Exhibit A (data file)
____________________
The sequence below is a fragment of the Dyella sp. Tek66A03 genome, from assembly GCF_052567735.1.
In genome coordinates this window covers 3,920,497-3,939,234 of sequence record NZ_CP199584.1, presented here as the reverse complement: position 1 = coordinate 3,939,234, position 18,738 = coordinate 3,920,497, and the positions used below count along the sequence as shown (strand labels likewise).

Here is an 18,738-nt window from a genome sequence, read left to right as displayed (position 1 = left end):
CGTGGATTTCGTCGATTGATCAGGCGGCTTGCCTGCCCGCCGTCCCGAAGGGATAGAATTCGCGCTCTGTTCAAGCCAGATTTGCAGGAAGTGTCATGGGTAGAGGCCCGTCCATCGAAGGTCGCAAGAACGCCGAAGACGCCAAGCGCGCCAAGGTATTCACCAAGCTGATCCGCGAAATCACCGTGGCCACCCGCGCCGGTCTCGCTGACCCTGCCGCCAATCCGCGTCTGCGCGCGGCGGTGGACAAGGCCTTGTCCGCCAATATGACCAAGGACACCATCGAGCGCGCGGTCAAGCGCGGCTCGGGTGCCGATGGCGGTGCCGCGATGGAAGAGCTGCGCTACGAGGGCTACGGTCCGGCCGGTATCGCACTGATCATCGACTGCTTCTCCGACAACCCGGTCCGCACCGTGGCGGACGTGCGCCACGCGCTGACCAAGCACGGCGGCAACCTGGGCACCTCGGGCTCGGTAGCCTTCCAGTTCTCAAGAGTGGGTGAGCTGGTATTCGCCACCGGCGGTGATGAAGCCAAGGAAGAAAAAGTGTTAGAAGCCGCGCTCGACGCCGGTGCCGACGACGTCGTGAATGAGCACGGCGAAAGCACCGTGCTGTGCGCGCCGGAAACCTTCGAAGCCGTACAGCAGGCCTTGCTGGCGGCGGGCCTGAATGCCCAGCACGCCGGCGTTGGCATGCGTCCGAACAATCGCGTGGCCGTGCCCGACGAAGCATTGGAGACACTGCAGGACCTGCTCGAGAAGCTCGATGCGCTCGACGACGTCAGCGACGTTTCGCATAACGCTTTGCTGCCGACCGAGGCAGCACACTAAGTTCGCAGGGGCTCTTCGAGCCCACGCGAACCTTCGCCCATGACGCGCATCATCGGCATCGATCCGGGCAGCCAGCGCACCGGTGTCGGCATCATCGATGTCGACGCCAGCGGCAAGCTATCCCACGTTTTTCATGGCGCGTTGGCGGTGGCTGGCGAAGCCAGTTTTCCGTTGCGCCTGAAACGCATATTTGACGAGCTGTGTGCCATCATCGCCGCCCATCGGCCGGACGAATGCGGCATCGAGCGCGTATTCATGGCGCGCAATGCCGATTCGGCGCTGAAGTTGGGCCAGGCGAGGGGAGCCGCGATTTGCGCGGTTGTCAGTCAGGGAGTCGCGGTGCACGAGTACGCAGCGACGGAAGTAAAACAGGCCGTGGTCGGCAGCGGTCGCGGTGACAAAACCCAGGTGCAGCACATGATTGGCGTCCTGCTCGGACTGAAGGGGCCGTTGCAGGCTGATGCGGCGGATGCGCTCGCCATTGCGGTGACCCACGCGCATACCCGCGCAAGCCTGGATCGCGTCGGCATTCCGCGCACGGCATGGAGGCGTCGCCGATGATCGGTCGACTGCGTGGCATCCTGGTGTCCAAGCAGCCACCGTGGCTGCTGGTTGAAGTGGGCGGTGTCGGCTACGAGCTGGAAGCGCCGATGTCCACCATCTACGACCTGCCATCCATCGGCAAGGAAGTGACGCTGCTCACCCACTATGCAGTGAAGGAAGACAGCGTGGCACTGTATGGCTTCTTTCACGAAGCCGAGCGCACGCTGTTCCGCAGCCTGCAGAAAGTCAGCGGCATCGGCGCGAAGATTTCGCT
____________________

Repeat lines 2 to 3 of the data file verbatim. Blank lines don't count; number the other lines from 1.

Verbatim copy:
In genome coordinates this window covers 3,920,497-3,939,234 of sequence record NZ_CP199584.1, presented here as the reverse complement: position 1 = coordinate 3,939,234, position 18,738 = coordinate 3,920,497, and the positions used below count along the sequence as shown (strand labels likewise).

Here is an 18,738-nt window from a genome sequence, read left to right as displayed (position 1 = left end):